July 2, 2012 at 7:37 pm | Report abuse |
  5. ted

    If she landed her plane on that atole, why are they searching deep into water?

    July 2, 2012 at 6:01 pm | Report abuse |
    • filla_dilla

      Becase the theory is the plane got swept out to sea.

      July 2, 2012 at 6:12 pm | Report abuse |
    • tet1953

      Didnt read the whole story eh? They believe that the plane was washed offshore later.

      July 2, 2012 at 6:13 pm | Report abuse |
    • Seidan

      If it was on low ground it could have easily been swept out into the ocean.

      July 2, 2012 at 6:16 pm | Report abuse |
    • Diana

      The plane was supposedly washed out to sea when the tide or high waves came in.

      July 2, 2012 at 6:17 pm | Report abuse |
    • The dude

      If you bother to read the whole article; they theorize" the plane was swept out to sea".

      July 2, 2012 at 6:18 pm | Report abuse |
    • Crash_Moses

      The theory is that she would have tried to make a beach landing as there is no actual place to land the plane on the island. If she landed during low tide the plane may have been washed out to sea as the tide came in.

      July 2, 2012 at 6:20 pm | Report abuse |
  6. mickey1313

    If the headline isn't earhart found!!!! I don't want to hear about it any more.

    July 2, 2012 at 6:01 pm | Report abuse |
    • peridot2

      The world shall bow to your demand and bend to your will. No further news reports will be written upon this topic, forthwith!


      July 2, 2012 at 9:50 pm | Report abuse |
  7. Anchorite

    The only tragedy besides taking her navigator to the same watery grave is that this irresponsible woman was automatically assumed to be a good role model for women and girls. If she was a man she'd be labeled as a rakehell, a lazy and irresponsible pilot who fell victim to his own mistakes. I suspect her flamboyant, self-promoting behavior (such as this very voyage) is what got her to be a household name instead of the many other talented and hard-working woman pioneer pilots.

    July 2, 2012 at 6:01 pm | Report abuse |
    • Susan

      So, we'll assume you don't get out of your closet much. We wouldn't want you to be innovative, creative, imaginative, or possibly accomplish something fantastic. No worries, there needs to be mediocre people, as well.

      July 2, 2012 at 6:08 pm | Report abuse |
    • Jeremy

      I'm afraid your post-modernism is showing. In the time period, if she had been a man, she would have been Charles Lindbergh.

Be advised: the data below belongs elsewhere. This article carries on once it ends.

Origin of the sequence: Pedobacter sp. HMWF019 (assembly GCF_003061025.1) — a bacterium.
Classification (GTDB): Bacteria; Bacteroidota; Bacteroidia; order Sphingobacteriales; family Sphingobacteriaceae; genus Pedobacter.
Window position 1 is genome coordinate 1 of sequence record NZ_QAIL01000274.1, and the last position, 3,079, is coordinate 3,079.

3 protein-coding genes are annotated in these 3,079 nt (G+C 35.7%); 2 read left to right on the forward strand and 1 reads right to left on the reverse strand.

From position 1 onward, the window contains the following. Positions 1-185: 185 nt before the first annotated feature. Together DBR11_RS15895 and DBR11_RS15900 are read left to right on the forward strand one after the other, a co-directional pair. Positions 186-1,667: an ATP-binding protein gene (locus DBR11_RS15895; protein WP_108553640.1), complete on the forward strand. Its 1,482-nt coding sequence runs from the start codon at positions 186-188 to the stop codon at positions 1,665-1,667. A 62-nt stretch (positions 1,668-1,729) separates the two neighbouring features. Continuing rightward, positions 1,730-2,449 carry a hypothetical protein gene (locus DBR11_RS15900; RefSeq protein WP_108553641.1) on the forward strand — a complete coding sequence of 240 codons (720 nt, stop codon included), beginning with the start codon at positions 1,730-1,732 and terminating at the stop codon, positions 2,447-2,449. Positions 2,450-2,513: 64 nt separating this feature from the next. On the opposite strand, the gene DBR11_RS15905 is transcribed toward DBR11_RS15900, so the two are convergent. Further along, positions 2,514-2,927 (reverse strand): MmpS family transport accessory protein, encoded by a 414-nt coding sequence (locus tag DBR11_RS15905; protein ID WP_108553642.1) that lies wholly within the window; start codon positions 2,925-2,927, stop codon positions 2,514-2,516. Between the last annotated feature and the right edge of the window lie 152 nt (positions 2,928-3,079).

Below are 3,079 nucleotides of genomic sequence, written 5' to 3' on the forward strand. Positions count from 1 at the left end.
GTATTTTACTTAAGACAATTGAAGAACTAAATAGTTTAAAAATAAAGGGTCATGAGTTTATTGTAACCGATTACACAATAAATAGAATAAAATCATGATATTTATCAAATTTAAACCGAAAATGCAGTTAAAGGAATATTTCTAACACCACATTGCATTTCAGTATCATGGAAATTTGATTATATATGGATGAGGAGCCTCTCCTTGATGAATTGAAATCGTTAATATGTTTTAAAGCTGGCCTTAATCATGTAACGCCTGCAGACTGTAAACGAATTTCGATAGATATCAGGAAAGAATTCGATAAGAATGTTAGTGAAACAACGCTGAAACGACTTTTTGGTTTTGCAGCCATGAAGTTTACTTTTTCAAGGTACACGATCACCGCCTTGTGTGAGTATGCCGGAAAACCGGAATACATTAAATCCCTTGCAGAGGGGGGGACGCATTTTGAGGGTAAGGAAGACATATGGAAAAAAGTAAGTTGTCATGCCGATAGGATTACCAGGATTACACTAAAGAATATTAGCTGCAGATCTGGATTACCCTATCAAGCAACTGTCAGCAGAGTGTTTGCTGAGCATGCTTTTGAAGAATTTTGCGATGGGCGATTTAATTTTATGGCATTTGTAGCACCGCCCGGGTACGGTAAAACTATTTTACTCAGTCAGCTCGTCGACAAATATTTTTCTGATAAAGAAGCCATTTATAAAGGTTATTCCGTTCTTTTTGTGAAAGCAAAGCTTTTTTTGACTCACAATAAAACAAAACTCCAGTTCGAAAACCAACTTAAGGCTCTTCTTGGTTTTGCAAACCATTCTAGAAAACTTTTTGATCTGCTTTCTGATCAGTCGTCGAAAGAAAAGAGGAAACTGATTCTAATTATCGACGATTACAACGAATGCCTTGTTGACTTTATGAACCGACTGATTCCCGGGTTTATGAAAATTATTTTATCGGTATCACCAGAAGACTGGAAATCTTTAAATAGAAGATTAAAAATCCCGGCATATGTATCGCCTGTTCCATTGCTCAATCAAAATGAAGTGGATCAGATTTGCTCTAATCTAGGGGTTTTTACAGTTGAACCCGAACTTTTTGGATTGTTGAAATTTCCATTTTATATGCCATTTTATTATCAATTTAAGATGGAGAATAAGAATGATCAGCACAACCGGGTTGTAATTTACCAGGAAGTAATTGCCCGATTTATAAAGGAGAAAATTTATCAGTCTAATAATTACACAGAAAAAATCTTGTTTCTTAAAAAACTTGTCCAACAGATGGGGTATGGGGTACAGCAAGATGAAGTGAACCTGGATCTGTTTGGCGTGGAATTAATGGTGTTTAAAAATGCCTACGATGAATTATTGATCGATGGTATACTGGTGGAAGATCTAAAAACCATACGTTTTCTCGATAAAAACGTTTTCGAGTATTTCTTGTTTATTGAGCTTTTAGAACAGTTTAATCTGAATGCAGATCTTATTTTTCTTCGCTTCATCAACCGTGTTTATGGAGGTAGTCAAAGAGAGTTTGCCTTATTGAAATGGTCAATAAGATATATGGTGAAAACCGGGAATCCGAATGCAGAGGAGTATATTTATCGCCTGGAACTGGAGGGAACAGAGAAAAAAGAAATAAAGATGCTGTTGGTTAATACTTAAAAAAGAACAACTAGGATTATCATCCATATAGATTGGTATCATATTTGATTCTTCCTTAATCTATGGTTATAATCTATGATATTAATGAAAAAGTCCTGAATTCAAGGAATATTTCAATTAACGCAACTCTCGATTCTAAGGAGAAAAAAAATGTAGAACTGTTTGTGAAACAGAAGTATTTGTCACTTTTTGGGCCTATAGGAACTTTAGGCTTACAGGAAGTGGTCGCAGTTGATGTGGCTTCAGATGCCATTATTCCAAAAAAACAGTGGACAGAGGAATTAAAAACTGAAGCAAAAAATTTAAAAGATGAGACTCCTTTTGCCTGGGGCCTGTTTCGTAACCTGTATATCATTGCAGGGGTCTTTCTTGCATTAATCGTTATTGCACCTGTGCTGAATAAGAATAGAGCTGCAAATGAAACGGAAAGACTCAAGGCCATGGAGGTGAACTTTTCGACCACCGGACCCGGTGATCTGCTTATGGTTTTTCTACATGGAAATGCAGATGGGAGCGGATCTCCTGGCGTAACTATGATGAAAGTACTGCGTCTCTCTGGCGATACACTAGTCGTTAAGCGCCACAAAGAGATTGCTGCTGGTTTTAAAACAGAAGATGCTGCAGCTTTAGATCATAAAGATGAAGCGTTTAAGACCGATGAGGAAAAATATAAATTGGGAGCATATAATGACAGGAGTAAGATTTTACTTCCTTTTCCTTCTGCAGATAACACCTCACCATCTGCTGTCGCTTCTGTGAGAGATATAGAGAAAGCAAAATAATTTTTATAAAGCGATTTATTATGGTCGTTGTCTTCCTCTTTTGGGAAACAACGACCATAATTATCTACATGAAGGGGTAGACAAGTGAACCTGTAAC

July 2, 2012 at 6:20 pm | Report abuse |
    • wjmknight

      If a man's (or woman's) reach does not exceed their grasp, then what is a heaven for?

      July 2, 2012 at 6:20 pm | Report abuse |
    • 123elle

      Wow, sounds like you wish she could be found alive so you could slap the tar out of her. She was an adventuress, and sure, she could have sat in her living room discussing ways to make the perfect Hollandaise sauce. Or become a nun. I personally don't approve of people risking their precious lives, so in "my" world, Everest would remain unclimbed, the Atlantic and Pacific unflown, etc., and all would-be daredevils would have lived out their lives to aged infirmity. But why be so judgmental and angry? She was beautiful, daring, a romantic figure and one of those humans that more timid humans like to read about. My vote is with Beryl Markham, a fearless, naughty, utterly self-willed woman aviator who flew the Atlantic singlehanded east to west. And write about it so rivetingly that people are just sure that a man must have written her own autobiography! They are forced to concede, tho, that she did fly that plane herself.

      July 2, 2012 at 6:31 pm | Report abuse |
    • Pancho

      A rakehell...??? How old are you..???

      July 2, 2012 at 6:38 pm | Report abuse |
    • peridot2

      Anchorite, you know nothing about this subject. Noonan was a known alcoholic. If anyone's to blame for the failure of the last voyage of Amelia Earhart, it's her alcoholic navigator who failed her in every way.

      However, in the interest of being fair, we do not know what happened at the end. Since we do not know, it's better not to blame anyone for what came to pass more than 70 years ago. It would be best to find their final landing place and be satisfied with that.

      There's always some sour-minded Monday-morning quarterbacking curmudgeon who insists on assigning blame with 20/20 hindsight when there's no way to determine what happened in the past. What we do know is that Ms Earhart landed the plane on the beach of that island rather than crashing into the water as was believed in 1937. Radio signal triangulation settled on Nikumaroro Island.